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1969: Velvet Underground Live, Vol. 1

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Reseña de álbum

The Velvet Underground were little more than a rumor when Lou Reed left the band in 1970, but by 1974, thanks to Reed's success as a solo artist, the Velvets had become a bona fide cult item, and that year Mercury Records released a two-record set compiled from tapes from shows in Dallas and San Francisco entitled 1969: Velvet Underground Live. The album featured a generous 104 minutes of music, and when Mercury reissued it on CD in 1988, rather than edit the material or release a two-CD set, they put out the album as two separate discs. While this seemed like a rather curious move, the album's sequence was such that it divided in half quite cleanly, and while any VU fan will want both volumes, they don't work half bad as individual albums. 1969: Velvet Underground Live, Vol. 1 rocks a bit harder than its counterpart; it opens with a grooving version of "Waiting for the Man," moves on to a rave-up take of "What Goes On" that features some of Lou Reed's finest rhythm guitar work, and closes out with passionate renditions of "Rock and Roll" and "Beginning to See the Light." And where there are a number of ballads on hand (most notably a lovely take of "Lisa Says" and versions of "Sweet Jane" and "New Age" considerably different from those on Loaded), they sound just as committed and compelling as the rockers. While the Doug Yule-era edition of the Velvet Underground often gets short shrift from aficionados, the performances on 1969: Velvet Underground Live, Vol. 1 prove this band still had plenty of fire, and was playing at the top of their game. The CD also adds a final bonus track, an unreleased version of "Heroin"; while the same song appears on Vol. 2, this recording is a different (and considerably more aggressive) performance.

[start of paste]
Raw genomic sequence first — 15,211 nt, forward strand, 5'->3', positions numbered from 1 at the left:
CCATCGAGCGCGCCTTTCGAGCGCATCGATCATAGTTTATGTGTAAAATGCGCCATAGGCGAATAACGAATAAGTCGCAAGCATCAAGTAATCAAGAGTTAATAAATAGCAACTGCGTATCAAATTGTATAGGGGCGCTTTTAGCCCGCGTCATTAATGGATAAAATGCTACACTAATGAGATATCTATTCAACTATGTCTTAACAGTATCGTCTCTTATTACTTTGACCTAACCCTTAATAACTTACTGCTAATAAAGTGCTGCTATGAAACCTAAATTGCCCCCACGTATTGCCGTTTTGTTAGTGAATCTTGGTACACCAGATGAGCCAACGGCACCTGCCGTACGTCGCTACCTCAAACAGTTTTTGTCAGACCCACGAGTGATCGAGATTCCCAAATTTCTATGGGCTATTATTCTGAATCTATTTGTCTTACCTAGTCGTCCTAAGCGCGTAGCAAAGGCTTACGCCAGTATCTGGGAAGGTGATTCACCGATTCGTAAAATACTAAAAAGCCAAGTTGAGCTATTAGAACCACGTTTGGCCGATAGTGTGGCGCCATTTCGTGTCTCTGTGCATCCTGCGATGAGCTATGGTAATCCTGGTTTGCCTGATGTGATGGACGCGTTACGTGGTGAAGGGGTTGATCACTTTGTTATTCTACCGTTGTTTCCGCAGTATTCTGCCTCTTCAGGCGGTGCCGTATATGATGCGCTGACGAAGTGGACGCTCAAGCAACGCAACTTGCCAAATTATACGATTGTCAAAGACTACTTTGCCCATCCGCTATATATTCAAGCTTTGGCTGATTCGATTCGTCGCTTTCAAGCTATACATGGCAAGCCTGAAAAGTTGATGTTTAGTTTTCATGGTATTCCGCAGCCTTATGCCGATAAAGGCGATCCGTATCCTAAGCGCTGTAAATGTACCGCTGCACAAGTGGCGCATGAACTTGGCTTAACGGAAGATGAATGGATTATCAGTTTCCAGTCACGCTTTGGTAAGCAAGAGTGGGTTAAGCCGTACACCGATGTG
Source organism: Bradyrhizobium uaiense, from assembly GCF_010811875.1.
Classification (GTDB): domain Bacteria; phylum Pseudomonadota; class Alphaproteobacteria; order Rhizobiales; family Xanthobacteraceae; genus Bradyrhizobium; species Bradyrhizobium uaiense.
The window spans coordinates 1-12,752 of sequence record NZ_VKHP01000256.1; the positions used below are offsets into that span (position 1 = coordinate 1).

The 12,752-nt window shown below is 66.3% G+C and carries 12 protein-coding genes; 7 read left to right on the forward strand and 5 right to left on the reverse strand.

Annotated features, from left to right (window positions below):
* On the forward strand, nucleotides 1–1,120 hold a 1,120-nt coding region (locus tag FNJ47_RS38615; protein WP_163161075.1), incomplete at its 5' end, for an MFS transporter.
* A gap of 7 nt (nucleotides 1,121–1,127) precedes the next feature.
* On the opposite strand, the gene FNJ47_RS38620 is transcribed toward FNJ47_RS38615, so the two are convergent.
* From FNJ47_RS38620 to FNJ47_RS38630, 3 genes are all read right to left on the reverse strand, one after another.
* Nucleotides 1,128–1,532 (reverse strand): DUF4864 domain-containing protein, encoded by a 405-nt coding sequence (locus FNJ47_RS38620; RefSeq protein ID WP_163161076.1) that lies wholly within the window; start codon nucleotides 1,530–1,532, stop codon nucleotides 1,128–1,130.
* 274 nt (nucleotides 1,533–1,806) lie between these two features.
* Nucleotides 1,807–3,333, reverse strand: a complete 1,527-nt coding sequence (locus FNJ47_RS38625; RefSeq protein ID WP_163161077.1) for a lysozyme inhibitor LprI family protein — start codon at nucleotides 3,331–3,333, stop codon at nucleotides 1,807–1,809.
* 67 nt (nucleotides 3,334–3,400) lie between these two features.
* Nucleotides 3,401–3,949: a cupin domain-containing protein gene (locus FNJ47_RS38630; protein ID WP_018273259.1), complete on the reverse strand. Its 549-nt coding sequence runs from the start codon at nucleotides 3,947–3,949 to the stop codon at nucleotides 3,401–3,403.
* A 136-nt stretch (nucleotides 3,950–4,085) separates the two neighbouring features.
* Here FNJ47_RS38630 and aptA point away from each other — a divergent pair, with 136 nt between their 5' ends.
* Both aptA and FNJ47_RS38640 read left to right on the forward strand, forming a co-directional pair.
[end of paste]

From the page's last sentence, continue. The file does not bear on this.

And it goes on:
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Best VU Live Album

The totally epic 1969 Live album documents tons of different live performances that The Velvet Underground did in,...well, 1969. Unfortunately, the CD releases are split up into two volumes. Trust me, they're worth the price and the hunt you have to go through to find both of them. Particularly volume one... Volume One has songs that can be seen as both good or bad. The version of "I'm Waiting for the Man" on here is excellent, but the first three minutes is Lou Reed muttering unintelligibly under his breath to the audience. The version of "Sweet Jane" lacks enthusiasm and the version of "Rock 'n' Roll" (My favorite Velvet Underground song) is disappointing. However, "Heroin," "What Goes On," and the unimaginative "We're Gonna Have a Real Good Time Together" are all classics. On the majority of the songs, Reed changes the lyrics up (On "New Age" and "Lisa Says" mostly), which is confusing and slightly unpleasant, but he makes up for it with his mesmerizing droning vocals and awesome guitar improvisations ("What Goes On" especially). Also, these live cuts were recorded after John Cale left the group, and Doug Yule doesn't quite do him justice. Listen to the studio albums before you embark on the double-CD trip that 1969 involves. You'll like it, but get a sense of the band's sound before you attempt it. Recommended Tracks: "I'm Waiting for the Man" "What Goes On" "We're Gonna Have a Real Good Time Together" "Heroin"

Best. Album. Ever.

This is THE album. You must have it. MUST. Then you must lie down, close your eyes, and listen to "What Goes On." Then "Pale Blue Eyes," which despite the crappy sound is sublime. Damn.

this is the velvet underground.

seriously- everyone needs a copy.


Fecha de formación: New York, NY, 1964

Género: Rock

Años de actividad: '60s, '70s, '90s

Few rock groups can claim to have broken so much new territory, and maintain such consistent brilliance on record, as the Velvet Underground during their brief lifespan. It was the group's lot to be ahead of, or at least out of step with, their time. The mid- to late '60s was an era of explosive growth and experimentation in rock, but the Velvets' innovations — which blended the energy of rock with the sonic adventurism of the avant-garde, and introduced a new degree of social realism and sexual...
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